Once again, the men are talking about consent. From a High Court acquittal in the Farooqui case to the attendant buzz of “well, actually…” on social media, they’re pontificating mainly on how consent exists even where it is not intended. Sexual consent, of course – the distinction between rape and sex.
This is not, even in disagreement, a useful discussion. For a useful one, we need to move beyond instances where consent has been withheld. We can’t discuss consent only retroactively. This leads to confusion among those who actively want to practice it. In order to establish and normalise consent as a part of general sexual behaviour, we need to speak not only about desire or its absence, but bring three elements into familiarity: respect, communication and emotion.
Respect for another human being is common civic sense, and if that is inculcated in all contexts, it will naturally trickle into the sexual context too. For instance, if a heterosexual man doesn’t really believe that women should be given respect unless they conform to certain roles, he isn’t going to be respectful to his sexual partners who don’t. His lack of respect for people outside the bedroom will, at some point, translate into a lack of regard for them inside it. Or even in a boardroom, where he perpetrates sexual harassment. And it doesn’t matter then how nice he seemed, or how many female friends he has, or how he hasn’t had those problems with his exes. If he cannot respect where one person has drawn the line – that is more than a mistake. That is a crime.
Communication is not just a question of how loudly you say No, but what you mean even if you say “Maybe”. We need to stop and ask each other, reassure each other, and sometimes stop entirely even mid-way through an encounter because of what one partner has conveyed. Communication, as always, is only part articulation – the other part is listening and understanding.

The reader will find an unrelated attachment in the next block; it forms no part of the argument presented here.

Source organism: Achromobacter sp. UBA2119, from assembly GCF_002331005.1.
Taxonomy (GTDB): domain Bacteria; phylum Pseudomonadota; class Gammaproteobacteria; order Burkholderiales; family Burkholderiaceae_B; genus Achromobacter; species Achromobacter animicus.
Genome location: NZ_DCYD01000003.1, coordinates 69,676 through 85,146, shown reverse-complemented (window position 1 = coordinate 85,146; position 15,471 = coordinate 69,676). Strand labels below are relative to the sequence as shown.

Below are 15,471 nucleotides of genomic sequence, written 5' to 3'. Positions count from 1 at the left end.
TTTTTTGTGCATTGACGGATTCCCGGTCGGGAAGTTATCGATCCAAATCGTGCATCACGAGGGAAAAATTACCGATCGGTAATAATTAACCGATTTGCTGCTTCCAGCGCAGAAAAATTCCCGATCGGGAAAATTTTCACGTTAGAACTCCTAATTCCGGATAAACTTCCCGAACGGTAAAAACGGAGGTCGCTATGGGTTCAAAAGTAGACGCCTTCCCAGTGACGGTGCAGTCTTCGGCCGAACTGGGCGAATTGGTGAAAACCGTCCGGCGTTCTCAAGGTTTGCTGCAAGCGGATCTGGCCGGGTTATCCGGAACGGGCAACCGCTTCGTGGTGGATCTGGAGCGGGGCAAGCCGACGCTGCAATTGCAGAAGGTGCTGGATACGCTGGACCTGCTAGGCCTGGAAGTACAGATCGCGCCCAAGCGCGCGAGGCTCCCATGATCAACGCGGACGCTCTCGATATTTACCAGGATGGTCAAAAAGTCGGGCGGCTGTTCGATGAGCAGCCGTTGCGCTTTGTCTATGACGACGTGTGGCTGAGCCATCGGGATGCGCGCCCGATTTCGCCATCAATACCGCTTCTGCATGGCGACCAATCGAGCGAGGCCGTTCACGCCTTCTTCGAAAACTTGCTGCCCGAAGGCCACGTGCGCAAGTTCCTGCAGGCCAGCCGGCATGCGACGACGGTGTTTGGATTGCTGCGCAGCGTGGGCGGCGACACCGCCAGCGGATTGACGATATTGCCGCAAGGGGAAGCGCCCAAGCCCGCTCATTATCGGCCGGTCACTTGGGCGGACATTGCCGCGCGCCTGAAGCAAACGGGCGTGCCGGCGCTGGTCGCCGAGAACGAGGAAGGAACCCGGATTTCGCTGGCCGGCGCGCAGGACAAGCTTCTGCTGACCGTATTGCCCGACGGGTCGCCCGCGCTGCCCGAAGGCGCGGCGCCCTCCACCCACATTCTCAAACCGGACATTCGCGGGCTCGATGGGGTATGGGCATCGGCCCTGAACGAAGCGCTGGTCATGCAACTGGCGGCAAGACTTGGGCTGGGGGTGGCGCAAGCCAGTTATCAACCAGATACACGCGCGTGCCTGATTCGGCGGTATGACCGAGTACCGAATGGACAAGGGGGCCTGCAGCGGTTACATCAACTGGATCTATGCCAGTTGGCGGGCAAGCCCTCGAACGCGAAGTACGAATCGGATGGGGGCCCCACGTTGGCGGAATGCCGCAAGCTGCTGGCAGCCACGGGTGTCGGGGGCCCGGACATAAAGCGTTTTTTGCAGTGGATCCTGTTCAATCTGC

Which brings us to: emotion. India has a deeply dysfunctional relationship with sex and sexuality. We’ve been taking our recent sexual cues from the West, which in itself is not a problem, except that we don’t think and talk through the emotive aspect, which is impacted and subjectivised through cultural and societal contexts. For instance: can you really have casual sex like you see on TV shows living under your parents’ roof? Unlikely. So how do we actually make these negotiations, and how do we deal with deep conditioning like shame, fear or secrecy? The shame around rape is deeply connected to the shame around sex and desire. We must destigmatise pleasure itself. Only then can we become clear on why the absence of desire in an encounter is so very egregious.
Learning healthy, well-adjusted ways to be sexual beings is a comprehensive – and in many ways even lifelong – process. Maybe it will be easier for us to honour each other’s right to extend or withhold consent when we see all of it in a holistic fashion. Not just Yes or No. But If and When and How, too. And Why (and especially – enthusiastically – Why Not?!).
An edited version appeared in The New Indian Express on October 5th 2017. “The Venus Flytrap” appears on Thursdays in Chennai’s City Express supplement.